Computer-Mediated%20Communication%20and%20Language%20Learning:%20From%20Theory%20to%20Practice - PowerPoint PPT Presentation

About This Presentation



Computer-Mediated Communication and Language Learning: From Theory to Practice ... human-to-human communication is the focus (K&W:1) ... CMC and Learning Theory ... – PowerPoint PPT presentation

Number of Views:389
Avg rating:3.0/5.0
Slides: 25
Provided by: randallwil
Learn more at:


Transcript and Presenter's Notes

Title: Computer-Mediated%20Communication%20and%20Language%20Learning:%20From%20Theory%20to%20Practice

Computer-Mediated Communication and Language
Learning From Theory to Practice
  • Randall Sadler, UIUC Betil Eröz, METU

What is CMC?
  • CALL ? self-contained, programmed applications
    (e.g., tutorials, drill, simulations,
    instructional games, standardized tests, such as
  • CMC/NBLT ? a different kind of CALL
  • computers connected in local or global networks
  • human-to-human communication is the focus (KW1)
  • A Sociocognitive Approach to CALLShifts from
    learners' interaction with computers to learners
    interaction with other humans via the computer (K
  • computer as tutor? computer as tool (Crook, 1994)

CMC and Learning Theory
  • Vygotsky (1934) claimed that all human learning,
    including language learning, is attained through
    interaction with other people.
  • Zone of Proximal Developmentlearners will
    benefit most from social interaction when the
    tasks they are engaged in cannot be accomplished
    alone, but, instead, must be achieved
    collaboratively, preferably with the aid of more
    knowledgeable teammates

CMC and Learning Theory (cont.)
  • Language is a socially constructed phenomenon
    (Hymes, 1971)
  • Communicative Competence
  • there are rules of use without which the rules
    of grammar would be useless (Hymes, 1971, p. 10).

Why CMC? Theory to Practice
  • extends interaction possibilities beyond
    classroom walls time constraints and the usual
    limited type of interlocutors of classroom pair
    and group work (Belcher,99)
  • Allows learners to engage in playful
    interaction (Belz Reinhardt, 2004)
  • enhances opportunities and motivation for
    authentic interaction and meaning negotiation
    (Kern, 1995)
  • reduces anxiety and produces more talk
    (Fanderclai, 1995 Harris, 1995 Kern, 1992
    Reid, 1994)
  • improves linguistic proficiency and increases
    self-confidence (Beauvois Eledge, 1996 Gebhard
    Nagamine, 2005).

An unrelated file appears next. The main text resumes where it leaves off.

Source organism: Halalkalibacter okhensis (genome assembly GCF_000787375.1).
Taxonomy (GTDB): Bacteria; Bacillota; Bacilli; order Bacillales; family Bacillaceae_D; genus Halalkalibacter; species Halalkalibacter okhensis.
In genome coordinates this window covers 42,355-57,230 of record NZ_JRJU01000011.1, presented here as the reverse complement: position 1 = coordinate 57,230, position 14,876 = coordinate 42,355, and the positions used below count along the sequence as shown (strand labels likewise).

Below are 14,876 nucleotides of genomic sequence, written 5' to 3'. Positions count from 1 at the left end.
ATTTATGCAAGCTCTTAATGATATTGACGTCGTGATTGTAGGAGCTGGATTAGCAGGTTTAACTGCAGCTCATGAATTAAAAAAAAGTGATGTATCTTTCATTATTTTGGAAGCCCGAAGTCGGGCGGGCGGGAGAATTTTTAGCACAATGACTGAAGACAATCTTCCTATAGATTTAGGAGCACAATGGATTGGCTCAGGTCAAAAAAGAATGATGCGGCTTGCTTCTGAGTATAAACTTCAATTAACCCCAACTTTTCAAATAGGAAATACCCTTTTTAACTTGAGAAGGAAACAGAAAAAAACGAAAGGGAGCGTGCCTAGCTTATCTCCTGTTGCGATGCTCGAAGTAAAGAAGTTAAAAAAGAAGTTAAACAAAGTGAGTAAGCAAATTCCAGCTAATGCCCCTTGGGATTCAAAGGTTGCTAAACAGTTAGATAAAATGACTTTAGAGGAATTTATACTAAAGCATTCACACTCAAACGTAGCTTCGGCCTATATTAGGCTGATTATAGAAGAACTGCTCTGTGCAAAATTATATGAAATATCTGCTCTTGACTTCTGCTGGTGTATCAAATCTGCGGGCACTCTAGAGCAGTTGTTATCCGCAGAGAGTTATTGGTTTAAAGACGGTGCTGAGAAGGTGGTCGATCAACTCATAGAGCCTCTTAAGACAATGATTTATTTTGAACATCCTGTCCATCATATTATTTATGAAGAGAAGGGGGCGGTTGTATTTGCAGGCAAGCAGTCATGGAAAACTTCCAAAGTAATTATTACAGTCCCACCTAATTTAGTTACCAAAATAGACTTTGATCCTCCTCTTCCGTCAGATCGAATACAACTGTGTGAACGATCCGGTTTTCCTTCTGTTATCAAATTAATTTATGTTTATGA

UIUC and METU collaboration
  • Course
  • Joint course
  • Technology in ELT (METU), 8 students
  • Computer-Mediated Communication and Language
    Learning (UIUC), 10 students
  • Same class time, syllabus, schedule, and readings

ProcedureTools Explored
  • Asynchronous
  • Email
  • Message Boards
  • Wikis
  • Blogs
  • Synchronous
  • Text chat
  • Audio Telephony
  • MUDs, MOOs, WOOs
  • Video/ teleconferencing

AND what are these things???
Message Board
Blogs Student Blog for a Course
Lingua MOO Sadlers Shack
WOOs Active Worlds
Audio telephony Skype
Video Conferencing MSN Messenger
Advantages of using CMC in ELT
  • Opportunity to meet people from other cultures
    who are located thousands of miles away
  • Real and authentic communication in English
    (especially for NNSs)
  • First-hand and hands on experience with the
    technology they could use in their own classroom
    (trail and error, warm-up before using with their
  • Chance to have discussions and see different
    perspectives on the uses and applications of CMC
    in pedagogical contexts

Student responses to using CMC tools in ELT
  • As a teacher, I think having students use a MOO
    in the way we did could be very beneficial.
    Students can 1) meet people from across the globe
    while 2) still accomplishing something important
    3) in real time. Without MOOs, you could
    certainly meet people from other countries
    online, but usually just for fun things. In
    class, you can accomplish something important,
    but only with people in the same geographical
    space. With discussion boards, you can accomplish
    important things with people from other
    countries, but not in real time! (Errol, M, U.S.)
  • Each time I read the articles assigned for the
    weeks and the suggestions provided by the members
    of this forum, I feel more happy to take such a
    course which helps me to get more acquainted with
    the limitless facilities of virtual world.
    (Elcin, F, TR)

Student responses to using CMC tools in ELT
  • As language teachers, we can use MOOs to be able
    to help our students out of the class. We create
    a virtual world on the web and register all our
    students. In this world, we can add a virtual
    library, some information of useful links, some
    sample term projects, assignments, visual and
    audial elements,  etc. or anything that we cannot
    include in a traditional classroom. (Banu, F, TR)
  • Moo chatting is better than regular chatting
    room in that it's more teacher-controlled. I
    think msn or yahoo has the similiar function, but
    it will be harder for the teacher to monitor
    several groups at the same time. (Penny, F,

Potential Disadvantages
  • Message lag time in emails
  • Technical Issues
  • Busy Schedules
  • Conflicting time zones
  • Semester schedule conflicts
  • Waning enthusiasm or no enthusiasm to begin with!

Pedagogical Implications
  • Collaborative projects must activate and
    integrate prior ICT knowledge.
  • Tasks must have a concrete framework, with a
    clear purpose.
  • Tasks must be motivating and engaging.
  • Task instructions should be available to all
    students in various formats.
  • Cultural aspects of communication should be
  • Provide students with a collaboration contract.